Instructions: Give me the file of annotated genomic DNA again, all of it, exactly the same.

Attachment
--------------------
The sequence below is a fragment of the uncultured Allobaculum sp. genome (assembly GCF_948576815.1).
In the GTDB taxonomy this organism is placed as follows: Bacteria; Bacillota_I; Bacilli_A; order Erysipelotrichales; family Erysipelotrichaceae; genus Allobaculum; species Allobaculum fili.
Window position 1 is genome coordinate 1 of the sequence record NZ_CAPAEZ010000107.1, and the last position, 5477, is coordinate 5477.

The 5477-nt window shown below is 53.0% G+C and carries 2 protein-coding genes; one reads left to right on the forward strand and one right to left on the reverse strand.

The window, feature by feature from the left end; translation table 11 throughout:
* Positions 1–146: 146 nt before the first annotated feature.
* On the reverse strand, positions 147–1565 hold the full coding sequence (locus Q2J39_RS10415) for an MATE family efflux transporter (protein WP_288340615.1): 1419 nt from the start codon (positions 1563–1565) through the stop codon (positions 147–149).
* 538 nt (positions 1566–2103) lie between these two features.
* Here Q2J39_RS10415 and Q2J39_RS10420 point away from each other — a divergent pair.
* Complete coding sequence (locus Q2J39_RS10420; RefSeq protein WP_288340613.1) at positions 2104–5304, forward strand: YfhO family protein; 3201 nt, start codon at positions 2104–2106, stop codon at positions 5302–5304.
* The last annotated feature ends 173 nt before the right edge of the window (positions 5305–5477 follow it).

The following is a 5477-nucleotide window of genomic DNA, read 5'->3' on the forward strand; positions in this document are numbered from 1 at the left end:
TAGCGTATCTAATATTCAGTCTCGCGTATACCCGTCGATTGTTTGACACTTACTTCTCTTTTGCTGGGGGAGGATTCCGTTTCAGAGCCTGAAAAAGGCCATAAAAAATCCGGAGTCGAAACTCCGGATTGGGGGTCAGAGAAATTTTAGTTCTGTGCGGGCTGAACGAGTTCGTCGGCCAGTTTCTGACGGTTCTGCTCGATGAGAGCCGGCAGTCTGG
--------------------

The sequence below is a fragment of the uncultured Allobaculum sp. genome (assembly GCF_948576815.1).
In the GTDB taxonomy this organism is placed as follows: Bacteria; Bacillota_I; Bacilli_A; order Erysipelotrichales; family Erysipelotrichaceae; genus Allobaculum; species Allobaculum fili.
Window position 1 is genome coordinate 1 of the sequence record NZ_CAPAEZ010000107.1, and the last position, 5477, is coordinate 5477.

The 5477-nt window shown below is 53.0% G+C and carries 2 protein-coding genes; one reads left to right on the forward strand and one right to left on the reverse strand.

The window, feature by feature from the left end; translation table 11 throughout:
* Positions 1–146: 146 nt before the first annotated feature.
* On the reverse strand, positions 147–1565 hold the full coding sequence (locus Q2J39_RS10415) for an MATE family efflux transporter (protein WP_288340615.1): 1419 nt from the start codon (positions 1563–1565) through the stop codon (positions 147–149).
* 538 nt (positions 1566–2103) lie between these two features.
* Here Q2J39_RS10415 and Q2J39_RS10420 point away from each other — a divergent pair.
* Complete coding sequence (locus Q2J39_RS10420; RefSeq protein WP_288340613.1) at positions 2104–5304, forward strand: YfhO family protein; 3201 nt, start codon at positions 2104–2106, stop codon at positions 5302–5304.
* The last annotated feature ends 173 nt before the right edge of the window (positions 5305–5477 follow it).

The following is a 5477-nucleotide window of genomic DNA, read 5'->3' on the forward strand; positions in this document are numbered from 1 at the left end:
TAGCGTATCTAATATTCAGTCTCGCGTATACCCGTCGATTGTTTGACACTTACTTCTCTTTTGCTGGGGGAGGATTCCGTTTCAGAGCCTGAAAAAGGCCATAAAAAATCCGGAGTCGAAACTCCGGATTGGGGGTCAGAGAAATTTTAGTTCTGTGCGGGCTGAACGAGTTCGTCGGCCAGTTTCTGACGGTTCTGCTCGATGAGAGCCGGCAGTCTGG